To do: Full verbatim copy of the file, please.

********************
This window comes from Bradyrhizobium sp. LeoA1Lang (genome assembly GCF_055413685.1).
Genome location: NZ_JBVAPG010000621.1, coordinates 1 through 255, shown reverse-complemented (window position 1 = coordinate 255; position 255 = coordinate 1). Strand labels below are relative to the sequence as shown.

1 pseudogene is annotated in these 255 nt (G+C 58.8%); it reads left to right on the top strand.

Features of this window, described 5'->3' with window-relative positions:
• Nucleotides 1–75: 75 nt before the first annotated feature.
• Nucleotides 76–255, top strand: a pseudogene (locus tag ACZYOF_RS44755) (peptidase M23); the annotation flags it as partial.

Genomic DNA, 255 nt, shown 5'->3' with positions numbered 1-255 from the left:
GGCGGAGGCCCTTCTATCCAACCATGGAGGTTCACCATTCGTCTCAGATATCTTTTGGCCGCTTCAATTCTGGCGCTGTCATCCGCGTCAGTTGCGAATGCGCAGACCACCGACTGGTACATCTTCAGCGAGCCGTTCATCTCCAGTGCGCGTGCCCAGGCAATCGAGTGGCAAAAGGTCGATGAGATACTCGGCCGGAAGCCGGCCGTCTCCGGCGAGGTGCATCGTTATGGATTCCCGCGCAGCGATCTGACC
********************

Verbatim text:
This window comes from Bradyrhizobium sp. LeoA1Lang (genome assembly GCF_055413685.1).
Genome location: NZ_JBVAPG010000621.1, coordinates 1 through 255, shown reverse-complemented (window position 1 = coordinate 255; position 255 = coordinate 1). Strand labels below are relative to the sequence as shown.

1 pseudogene is annotated in these 255 nt (G+C 58.8%); it reads left to right on the top strand.

Features of this window, described 5'->3' with window-relative positions:
• Nucleotides 1–75: 75 nt before the first annotated feature.
• Nucleotides 76–255, top strand: a pseudogene (locus tag ACZYOF_RS44755) (peptidase M23); the annotation flags it as partial.

Genomic DNA, 255 nt, shown 5'->3' with positions numbered 1-255 from the left:
GGCGGAGGCCCTTCTATCCAACCATGGAGGTTCACCATTCGTCTCAGATATCTTTTGGCCGCTTCAATTCTGGCGCTGTCATCCGCGTCAGTTGCGAATGCGCAGACCACCGACTGGTACATCTTCAGCGAGCCGTTCATCTCCAGTGCGCGTGCCCAGGCAATCGAGTGGCAAAAGGTCGATGAGATACTCGGCCGGAAGCCGGCCGTCTCCGGCGAGGTGCATCGTTATGGATTCCCGCGCAGCGATCTGACC